KYO-TO by Chef Ryohei Kawamoto: The Best Japanese Kaiseki in Manila?!

Kyo-to Chef

KYO-TO is the best Kaiseki restaurant in Manila. The restaurant, whose name is a tribute to the cultural capital of Japan, is the brainchild of Japanese Chef Ryohei Kawamoto.

Kaiseki is the highest expression of Japanese gastronomy, inspired by the traditional tea ceremony. Its elegant multi-course set format showcases the finest local ingredients of the season and highlights the culinary artistry of Japanese cuisine.

Chef Ryohei worked at Kitcho kitchen in Osaka and the famed Tsukiji Market in Tokyo before becoming a private chef of the Japanese Ambassador to the Philippines. He has since decided to open his own Kaiseki restaurant in Legaspi Village. 

Here’s what to expect at and what we think about Kyo-to Kaiseki…


G/F 119 C. Palanca Jr. Street, Legaspi Village, Makati City
Telephone: +632 805 7743
Mobile: +63 917 596 9697
Facebook: @kyo.toph
Operating Hours: Tuesday to Sunday, 5:00 pm – 10:00 pm
(Closed on Mondays)


This small doorway transports you from the busy streets of Makati to a serene Japanese restaurant setting designed by noted Japanese interior designer, Shoji Mizonkami.



The entrance leads to a small alley that takes you through the 30-seater restaurant divided into 3 areas: the Kappo, Private Dining, and Main Dining.



The Kappo has the most coveted seats (10-12), where you can witness Chef Ryohei’s artistry behind the preparation and experience his Ichigo Ichie philosophy. 

Here’s the Kyo-to Kaiseki Set Menu available during our visit. (Note: The menu changes based on season and what’s freshly available in the market.)



There are two private dining rooms separated by a divider with walls adorned with the owner’s Japanese painting collection. 



The Main Dining area can accommodate a total of 24 guests…



…but can be subdivided into three small rooms and enclosed with a sliding door.

(Note: Yes, you can hear the conversations next door clearly so best to keep your voice and laughter down)



We love the simplicity of the ambiance and the kabuki portraits by wood brick print artist Tsuruya Kokei.


Kaiseki 5-Course Meal  

Kyo-to 2

Appetizer: Hokkaido Crab with cucumber, vinegar jelly, steamed abalone side in seaweed, topped with special dressing and crab miso


Kyo-to 1

Make sure to taste each ingredient by itself first, and then mixed with the clean taste of the crab meat.

The revelation in this dish, however, was the Kani Miso sauce. It has a finely crafted creaminess with umami from the crab that you just want to savor and last longer.


Kyo-to 13

The abalone had a good firm texture with flavors of the sea from the Japanese Wakame seaweeds.


Soup: Somen Noodles with Grilled Saba on top

The clean flavorful broth made from dried tuna dashi tells you how special and delicate this soup course is.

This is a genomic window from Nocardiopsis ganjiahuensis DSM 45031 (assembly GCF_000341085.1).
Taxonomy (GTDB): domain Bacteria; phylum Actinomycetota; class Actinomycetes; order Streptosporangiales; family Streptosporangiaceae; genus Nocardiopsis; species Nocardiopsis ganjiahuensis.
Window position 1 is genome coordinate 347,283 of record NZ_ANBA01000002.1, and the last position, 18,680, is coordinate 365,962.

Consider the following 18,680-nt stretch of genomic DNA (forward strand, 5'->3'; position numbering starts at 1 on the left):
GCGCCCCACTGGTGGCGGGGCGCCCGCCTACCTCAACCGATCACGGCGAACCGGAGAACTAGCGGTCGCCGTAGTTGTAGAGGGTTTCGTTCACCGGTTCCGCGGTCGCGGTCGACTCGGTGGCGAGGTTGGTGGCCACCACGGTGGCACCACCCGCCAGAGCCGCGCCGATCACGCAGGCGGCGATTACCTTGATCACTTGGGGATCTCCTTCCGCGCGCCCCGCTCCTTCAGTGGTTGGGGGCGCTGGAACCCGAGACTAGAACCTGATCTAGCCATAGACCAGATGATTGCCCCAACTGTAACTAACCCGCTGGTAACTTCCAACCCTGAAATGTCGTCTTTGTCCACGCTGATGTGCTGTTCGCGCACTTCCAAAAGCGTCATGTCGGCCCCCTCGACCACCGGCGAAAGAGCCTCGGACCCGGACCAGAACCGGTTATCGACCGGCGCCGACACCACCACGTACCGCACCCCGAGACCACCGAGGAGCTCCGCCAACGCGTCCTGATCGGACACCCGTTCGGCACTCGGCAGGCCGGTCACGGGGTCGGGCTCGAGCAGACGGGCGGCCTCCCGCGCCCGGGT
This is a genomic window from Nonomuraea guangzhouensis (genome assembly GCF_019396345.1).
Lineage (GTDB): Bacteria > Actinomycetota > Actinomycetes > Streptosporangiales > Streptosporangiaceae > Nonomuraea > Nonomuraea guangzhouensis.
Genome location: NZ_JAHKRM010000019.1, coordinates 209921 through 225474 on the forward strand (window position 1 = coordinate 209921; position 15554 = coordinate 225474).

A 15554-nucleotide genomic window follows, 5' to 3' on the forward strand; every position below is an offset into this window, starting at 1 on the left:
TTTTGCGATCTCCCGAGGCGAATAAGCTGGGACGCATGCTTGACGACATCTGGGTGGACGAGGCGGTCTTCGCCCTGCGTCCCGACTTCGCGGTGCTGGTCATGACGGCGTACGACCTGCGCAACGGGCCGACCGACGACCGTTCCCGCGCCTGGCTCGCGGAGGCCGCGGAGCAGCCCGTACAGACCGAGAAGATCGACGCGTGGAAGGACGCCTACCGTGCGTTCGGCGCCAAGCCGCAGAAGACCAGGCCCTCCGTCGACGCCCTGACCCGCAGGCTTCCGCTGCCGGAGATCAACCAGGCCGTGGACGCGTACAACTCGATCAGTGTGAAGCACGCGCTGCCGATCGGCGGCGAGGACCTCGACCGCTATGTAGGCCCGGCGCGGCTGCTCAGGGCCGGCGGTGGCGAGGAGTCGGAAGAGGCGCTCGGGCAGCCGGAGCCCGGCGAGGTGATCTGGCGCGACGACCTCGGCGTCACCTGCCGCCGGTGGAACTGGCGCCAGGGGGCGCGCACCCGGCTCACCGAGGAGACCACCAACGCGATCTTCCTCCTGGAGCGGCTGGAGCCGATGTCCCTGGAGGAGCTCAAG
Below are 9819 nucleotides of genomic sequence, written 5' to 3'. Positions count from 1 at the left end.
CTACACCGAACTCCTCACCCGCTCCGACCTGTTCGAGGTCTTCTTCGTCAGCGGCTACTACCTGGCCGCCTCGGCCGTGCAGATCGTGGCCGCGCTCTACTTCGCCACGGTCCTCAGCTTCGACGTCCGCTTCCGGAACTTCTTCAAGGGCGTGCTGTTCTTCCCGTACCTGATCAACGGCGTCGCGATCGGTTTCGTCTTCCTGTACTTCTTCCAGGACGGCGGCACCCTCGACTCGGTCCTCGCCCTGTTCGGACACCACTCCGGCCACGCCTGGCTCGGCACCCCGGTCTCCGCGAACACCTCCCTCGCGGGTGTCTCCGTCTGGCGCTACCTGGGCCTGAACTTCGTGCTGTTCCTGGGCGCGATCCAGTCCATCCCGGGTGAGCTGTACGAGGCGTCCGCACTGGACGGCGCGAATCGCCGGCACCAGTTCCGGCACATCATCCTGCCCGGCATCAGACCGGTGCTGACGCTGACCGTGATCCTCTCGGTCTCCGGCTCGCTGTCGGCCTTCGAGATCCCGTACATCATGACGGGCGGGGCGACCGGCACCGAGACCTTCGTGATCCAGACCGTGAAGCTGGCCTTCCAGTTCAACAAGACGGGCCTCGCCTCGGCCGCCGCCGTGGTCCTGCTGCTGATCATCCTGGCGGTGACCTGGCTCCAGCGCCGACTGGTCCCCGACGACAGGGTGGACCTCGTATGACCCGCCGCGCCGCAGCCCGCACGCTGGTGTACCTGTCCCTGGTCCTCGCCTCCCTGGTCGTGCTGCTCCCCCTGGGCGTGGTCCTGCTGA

Kyo-to 4

It comes with thin white Japanese noodles and a big satisfying chunk of grilled mackerel. 


Sashimi: Toro, Hamachi, Scallop, Ika, and Uni

We enjoyed the vibrant and elegant generations-old tableware by Kitaoji Rosanjin that served as the canvas for this beautiful spread.


Kyo-to 4

Each sashimi was a masterpiece served with fresh wasabi. We loved the toro, scallop, and hamachi, and saved the best uni for last!



The servers were attentive and were able to explain the kaiseki dishes well.


Kyo-to 6
Grilled Fish: Hamachi Kama and Japanese White Rice

Hamachi Kama is the collar of the premium Japanese yellow tail fish, Hamachi. It’s the fattiest, juiciest part and limited to just two collars per fish. 


Kyo-to 8

I loved the crisp skin lighty seasoned with lemon. And the meat was so tender, you could use your chopsticks to eat it.


Kyo-to 9
Dessert: Ice with Mochi, red bean and kinako with green tea powder on top

Most Japanese restaurants in Manila have ho-hum desserts, but not at Kyo-to.

We were surprised by how good this homemade ice cream with mochi balls on a bed of roasted soybean flour (kinako), red bean mash, and green tea powder was. 


Final Thoughts

Kyo-to 5

This was easily one of our best Japanese restaurant experiences in Manila! Each course was served with Chef Ryohei’s signature artistry and desire for perfection.

Kyo-to is great for celebrating anniversaries and significant life or career milestones, or even for a date with your special someone. 

Make sure to reserve in advance to get a seat in the Kappo for that full Kaiseki experience. The private dining and main dining areas are good for big groups, but you can still have an intimate meal here if you want. Budget about P5,200 for the 5-Course Kaiseki. 

(Note: There’s no a la carte menu and there’s just one set menu per night, which means you get to enjoy the same dishes.)

Final tip: There’s no restaurant sign along C. Palanca, but you can’t miss the big insurance sign above it. Parking is available along C. Palanca St. and free at night. However, it’s super traffic on peak dinner times so make sure to go as early as you can.


G/F 119 C. Palanca Jr. Street, Legaspi Village, Makati City
Telephone: +632 805 7743
Mobile: +63 917 596 9697
Facebook: @kyo.toph
Operating Hours: Tuesday to Sunday, 5:00 pm – 10:00 pm
(closed on Mondays)


Live an Awesome Life,



Disclosure: Our meal was courtesy of Kyo-to. I wrote this article with my biases, opinions, and insights. 

P.S. Ichigo Ichie means “one opportunity, one encounter”, which serves as a reminder that each moment is precious and will never happen again in this lifetime.

Leave a Reply

Your email address will not be published. Required fields are marked *